Is there still time for sweeping reform?
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TEXT OF INTERVIEW
Kai Ryssdal: The Obama administration has now been in office about eight months. That’s just about twice as much time as is left until January — as John was just saying, the president’s deadline to get some kind of regulatory reform passed. So far there has been progress on credit card consumer protections, some limited mortgage relief from the foreclosure crisis.
But to get some idea of how the White House might make more reform actually happen, we’ve called William Black. He’s a professor of economics at the University of Missouri, Kansas City. Professor, good to have you with us.
WILLIAM BLACK: Thank you.
Ryssdal: What kind of reform have we had so far from an administration that when it came into office was all economic crisis all the time back in January?
BLACK: You haven’t had any substantive reform. I think that there’s very little chance that there will be real reform in the next six months to a year.
Ryssdal: Well, what are we going to get then? Beyond the president’s promises today of higher capital requirement for banks, that they have more money in the bank. What can we look forward to?
BLACK: I think that you’re going to see a plastering over of the cracks.
Ryssdal: What might that look like?
BLACK: They’ll get rid of the Office of Thrift Supervision. I think there’s certainly agreement on that. There’ll be a massive fight on the consumer agency. And either the administration will drop it as part of a grand compromise, or it will so weaken it that business won’t perceive it as a huge threat. There’s going to be a knock-down, drag-out fight about whether the Fed should be made even more powerful, with the administration trying desperately to do that but most of Congress opposed to it.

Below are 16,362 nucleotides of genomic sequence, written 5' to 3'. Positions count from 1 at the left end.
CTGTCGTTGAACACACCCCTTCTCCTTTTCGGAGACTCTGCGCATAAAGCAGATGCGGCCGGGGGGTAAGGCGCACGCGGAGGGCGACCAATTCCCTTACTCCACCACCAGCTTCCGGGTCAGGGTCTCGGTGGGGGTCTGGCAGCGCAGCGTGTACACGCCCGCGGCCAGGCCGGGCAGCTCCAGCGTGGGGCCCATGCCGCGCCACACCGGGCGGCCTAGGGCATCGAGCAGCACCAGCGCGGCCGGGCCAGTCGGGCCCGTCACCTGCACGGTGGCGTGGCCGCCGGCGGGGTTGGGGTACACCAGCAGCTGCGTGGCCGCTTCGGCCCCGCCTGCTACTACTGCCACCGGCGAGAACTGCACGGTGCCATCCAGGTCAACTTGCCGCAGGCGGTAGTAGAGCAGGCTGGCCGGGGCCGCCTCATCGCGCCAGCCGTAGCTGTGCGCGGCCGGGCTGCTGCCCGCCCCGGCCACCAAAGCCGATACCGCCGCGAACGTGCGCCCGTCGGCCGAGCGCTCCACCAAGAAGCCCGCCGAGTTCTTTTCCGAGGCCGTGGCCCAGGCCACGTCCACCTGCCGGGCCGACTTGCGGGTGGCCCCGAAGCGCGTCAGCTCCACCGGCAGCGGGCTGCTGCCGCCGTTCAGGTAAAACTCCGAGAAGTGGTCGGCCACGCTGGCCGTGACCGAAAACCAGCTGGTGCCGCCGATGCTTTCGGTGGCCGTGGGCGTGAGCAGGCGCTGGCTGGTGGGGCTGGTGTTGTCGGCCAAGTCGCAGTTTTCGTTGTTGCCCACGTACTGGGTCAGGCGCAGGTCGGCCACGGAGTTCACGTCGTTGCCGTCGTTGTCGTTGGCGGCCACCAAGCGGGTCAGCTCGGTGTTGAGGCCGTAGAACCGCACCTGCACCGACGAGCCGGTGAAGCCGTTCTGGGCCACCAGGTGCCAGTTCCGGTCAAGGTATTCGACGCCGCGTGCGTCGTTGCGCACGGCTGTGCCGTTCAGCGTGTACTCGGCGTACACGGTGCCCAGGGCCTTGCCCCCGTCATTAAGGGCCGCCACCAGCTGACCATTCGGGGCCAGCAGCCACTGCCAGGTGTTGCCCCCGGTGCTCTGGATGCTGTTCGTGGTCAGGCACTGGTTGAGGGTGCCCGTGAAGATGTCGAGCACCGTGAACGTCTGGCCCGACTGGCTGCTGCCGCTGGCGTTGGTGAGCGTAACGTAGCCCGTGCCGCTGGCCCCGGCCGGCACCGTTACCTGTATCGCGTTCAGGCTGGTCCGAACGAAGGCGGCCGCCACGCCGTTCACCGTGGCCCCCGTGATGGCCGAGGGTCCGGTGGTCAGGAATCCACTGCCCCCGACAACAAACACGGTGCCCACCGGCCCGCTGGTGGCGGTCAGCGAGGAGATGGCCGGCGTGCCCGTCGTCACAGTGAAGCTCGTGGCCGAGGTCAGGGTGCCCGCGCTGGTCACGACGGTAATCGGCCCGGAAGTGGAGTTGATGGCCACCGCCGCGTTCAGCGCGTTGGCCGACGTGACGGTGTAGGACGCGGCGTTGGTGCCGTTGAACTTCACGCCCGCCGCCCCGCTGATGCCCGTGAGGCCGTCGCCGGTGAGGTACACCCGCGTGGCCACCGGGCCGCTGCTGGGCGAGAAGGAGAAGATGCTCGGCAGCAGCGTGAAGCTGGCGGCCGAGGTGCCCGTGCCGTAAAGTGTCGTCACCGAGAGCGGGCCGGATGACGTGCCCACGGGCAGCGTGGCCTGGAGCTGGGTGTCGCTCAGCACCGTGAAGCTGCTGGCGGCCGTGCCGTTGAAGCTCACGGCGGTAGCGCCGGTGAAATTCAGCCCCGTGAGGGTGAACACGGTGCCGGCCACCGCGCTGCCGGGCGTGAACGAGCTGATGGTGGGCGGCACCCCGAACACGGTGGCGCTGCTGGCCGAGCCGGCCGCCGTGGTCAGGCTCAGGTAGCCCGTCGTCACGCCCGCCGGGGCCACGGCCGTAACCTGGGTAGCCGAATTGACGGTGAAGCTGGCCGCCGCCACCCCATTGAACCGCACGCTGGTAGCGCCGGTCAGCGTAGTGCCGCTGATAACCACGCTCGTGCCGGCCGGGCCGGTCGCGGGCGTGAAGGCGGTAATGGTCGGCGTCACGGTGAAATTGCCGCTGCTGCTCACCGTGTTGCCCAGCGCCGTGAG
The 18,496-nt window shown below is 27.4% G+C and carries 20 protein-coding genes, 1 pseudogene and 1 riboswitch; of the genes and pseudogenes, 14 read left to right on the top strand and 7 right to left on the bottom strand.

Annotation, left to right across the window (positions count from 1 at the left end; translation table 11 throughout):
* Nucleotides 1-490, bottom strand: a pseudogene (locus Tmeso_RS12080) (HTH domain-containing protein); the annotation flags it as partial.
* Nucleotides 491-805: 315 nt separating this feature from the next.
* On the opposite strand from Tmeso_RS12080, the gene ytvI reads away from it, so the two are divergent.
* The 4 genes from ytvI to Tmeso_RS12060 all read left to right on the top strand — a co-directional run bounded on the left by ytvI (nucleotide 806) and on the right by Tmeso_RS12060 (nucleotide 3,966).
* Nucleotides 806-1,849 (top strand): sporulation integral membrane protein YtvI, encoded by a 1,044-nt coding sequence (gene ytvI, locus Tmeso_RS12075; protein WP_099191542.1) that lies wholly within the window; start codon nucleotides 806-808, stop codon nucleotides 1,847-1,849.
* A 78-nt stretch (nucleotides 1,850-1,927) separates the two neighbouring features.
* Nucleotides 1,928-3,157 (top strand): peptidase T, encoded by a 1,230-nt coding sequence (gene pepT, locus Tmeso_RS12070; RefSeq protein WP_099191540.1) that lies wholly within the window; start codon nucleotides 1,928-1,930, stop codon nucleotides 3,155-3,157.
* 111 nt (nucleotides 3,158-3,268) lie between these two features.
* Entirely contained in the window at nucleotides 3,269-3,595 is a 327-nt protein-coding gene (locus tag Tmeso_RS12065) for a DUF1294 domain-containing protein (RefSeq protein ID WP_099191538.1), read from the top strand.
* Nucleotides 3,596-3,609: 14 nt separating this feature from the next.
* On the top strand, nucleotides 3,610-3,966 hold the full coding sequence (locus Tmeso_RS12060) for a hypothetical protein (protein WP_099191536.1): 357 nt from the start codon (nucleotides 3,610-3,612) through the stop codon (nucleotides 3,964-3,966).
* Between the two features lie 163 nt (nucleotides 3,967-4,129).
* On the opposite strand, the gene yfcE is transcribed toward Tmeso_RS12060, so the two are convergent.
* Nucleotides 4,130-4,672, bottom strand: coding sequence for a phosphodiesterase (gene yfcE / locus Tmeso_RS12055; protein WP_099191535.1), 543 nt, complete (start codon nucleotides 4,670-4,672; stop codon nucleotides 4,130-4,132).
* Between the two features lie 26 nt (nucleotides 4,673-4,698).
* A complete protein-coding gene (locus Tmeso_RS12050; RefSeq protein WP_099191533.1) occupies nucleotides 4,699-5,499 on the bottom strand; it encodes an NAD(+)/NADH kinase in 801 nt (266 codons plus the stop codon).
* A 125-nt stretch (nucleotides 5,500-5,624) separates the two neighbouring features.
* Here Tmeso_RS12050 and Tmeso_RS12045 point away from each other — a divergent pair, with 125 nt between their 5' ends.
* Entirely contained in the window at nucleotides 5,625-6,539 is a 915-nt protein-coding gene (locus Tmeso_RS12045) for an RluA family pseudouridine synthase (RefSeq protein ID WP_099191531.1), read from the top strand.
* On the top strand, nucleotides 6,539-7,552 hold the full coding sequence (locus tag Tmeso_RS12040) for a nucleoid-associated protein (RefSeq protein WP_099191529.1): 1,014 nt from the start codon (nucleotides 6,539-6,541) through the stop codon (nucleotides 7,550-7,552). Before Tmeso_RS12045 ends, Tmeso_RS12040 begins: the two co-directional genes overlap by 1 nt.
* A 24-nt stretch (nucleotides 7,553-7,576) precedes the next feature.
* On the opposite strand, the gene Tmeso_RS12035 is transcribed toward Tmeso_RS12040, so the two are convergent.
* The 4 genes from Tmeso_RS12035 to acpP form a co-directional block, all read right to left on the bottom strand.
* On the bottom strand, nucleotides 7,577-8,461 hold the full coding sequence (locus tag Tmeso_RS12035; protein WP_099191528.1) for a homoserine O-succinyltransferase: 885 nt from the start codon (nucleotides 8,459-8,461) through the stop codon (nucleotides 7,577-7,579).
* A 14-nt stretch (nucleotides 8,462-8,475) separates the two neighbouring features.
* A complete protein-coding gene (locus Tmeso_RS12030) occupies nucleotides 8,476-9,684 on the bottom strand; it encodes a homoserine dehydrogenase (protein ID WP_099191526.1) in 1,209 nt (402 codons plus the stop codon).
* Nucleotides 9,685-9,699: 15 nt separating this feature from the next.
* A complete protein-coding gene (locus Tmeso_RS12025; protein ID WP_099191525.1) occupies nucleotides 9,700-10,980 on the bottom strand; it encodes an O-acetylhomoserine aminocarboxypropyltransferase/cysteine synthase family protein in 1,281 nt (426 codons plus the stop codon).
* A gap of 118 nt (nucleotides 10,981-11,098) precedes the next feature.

Ryssdal: How closely intertwined are some kind of more formal regulations for the financial industry and the government withdrawing from things like the bailout, the TARP, and other Fed-lending programs and those kinds of things?
BLACK: The spiel is that everything is fine, that it’s not going to cost any more tax dollars. In fact, we’ve been able to eliminate a $250 billion reserve, he said. None of that has any basis in reality. In fact, the losses are still there. They’re massive. They’re particularly bad at many of the largest banks. All of those banks pose acute systemic risk if they go down.
Ryssdal: Have we missed an opportunity, do you think, to reform the financial industry?
BLACK: Yes, we’ve missed an incredible window of opportunity when everyone agreed that it was a crisis and that substantial, fundamental reform was necessary. The administration tries to have it both ways. It tries to say everything is fine, but we need really, really severe change. You can’t have it, right? I mean, the truth is it isn’t all fine.
Ryssdal: What happens, though, if we don’t get some kind of substantive reform?
BLACK: You will have a continuation of the crisis. If you adopted everything in President Obama’s suggested reform, none of it would have stopped the current crisis. And it’s certainly not going to be passed in full. And it won’t stop the coming crisis. What we’ve done in creating these systematically dangerous banks, where the failure of any one of them can take down the whole system, has made the coming crisis much worse. So a broad range of economists, from conservatives to progressives, are very disturbed about the path that we’re following.
Ryssdal: William Black is a professor of economics and law at the University of Missouri, Kansas City. Professor, thanks a lot for your time.
BLACK: Thank you.
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